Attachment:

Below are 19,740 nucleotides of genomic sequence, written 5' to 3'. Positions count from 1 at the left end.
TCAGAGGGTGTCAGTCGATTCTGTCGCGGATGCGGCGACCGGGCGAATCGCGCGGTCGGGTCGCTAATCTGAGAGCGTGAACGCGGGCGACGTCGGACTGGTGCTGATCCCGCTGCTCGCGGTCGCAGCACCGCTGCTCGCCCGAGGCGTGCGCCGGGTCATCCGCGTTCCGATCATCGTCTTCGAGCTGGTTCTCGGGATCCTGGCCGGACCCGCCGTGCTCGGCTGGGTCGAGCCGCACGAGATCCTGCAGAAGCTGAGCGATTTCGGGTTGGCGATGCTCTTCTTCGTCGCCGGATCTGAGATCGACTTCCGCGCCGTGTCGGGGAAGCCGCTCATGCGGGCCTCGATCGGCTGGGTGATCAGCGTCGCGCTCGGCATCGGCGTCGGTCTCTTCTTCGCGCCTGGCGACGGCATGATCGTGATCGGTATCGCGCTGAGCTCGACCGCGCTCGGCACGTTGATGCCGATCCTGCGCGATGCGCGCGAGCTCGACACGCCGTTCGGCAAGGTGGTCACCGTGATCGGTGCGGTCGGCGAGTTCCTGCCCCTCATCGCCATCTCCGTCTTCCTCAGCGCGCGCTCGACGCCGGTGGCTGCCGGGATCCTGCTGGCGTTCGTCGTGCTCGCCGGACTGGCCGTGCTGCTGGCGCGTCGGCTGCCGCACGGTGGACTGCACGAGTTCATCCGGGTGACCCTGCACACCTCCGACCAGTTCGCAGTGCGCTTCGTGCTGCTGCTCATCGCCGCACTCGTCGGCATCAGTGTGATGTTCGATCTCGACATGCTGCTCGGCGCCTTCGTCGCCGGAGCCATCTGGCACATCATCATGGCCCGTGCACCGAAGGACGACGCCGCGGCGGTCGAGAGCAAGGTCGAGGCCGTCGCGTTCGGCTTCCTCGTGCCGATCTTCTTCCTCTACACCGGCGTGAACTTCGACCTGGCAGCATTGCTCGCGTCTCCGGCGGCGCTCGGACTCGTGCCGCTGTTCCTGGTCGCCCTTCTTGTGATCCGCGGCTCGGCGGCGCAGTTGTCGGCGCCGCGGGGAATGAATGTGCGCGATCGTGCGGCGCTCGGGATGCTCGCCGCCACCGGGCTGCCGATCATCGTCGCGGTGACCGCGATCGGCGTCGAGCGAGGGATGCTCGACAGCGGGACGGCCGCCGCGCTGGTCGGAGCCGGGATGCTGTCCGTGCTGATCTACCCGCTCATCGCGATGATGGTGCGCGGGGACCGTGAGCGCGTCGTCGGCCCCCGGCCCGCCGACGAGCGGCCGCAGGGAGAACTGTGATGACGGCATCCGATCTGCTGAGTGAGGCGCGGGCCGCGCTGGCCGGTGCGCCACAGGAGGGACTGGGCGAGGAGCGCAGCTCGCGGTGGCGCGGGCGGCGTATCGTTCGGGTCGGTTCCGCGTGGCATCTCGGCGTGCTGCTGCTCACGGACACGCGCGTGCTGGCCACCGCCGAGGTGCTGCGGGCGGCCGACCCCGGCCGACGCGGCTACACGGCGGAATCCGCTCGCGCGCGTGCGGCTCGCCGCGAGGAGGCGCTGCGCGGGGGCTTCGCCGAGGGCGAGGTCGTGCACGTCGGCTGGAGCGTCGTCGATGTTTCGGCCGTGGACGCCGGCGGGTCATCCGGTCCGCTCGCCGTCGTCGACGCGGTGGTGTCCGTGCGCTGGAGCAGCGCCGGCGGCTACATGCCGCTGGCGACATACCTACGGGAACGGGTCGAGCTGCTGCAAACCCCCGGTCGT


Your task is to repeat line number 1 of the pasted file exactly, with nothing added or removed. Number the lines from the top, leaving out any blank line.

Below are 19,740 nucleotides of genomic sequence, written 5' to 3'. Positions count from 1 at the left end.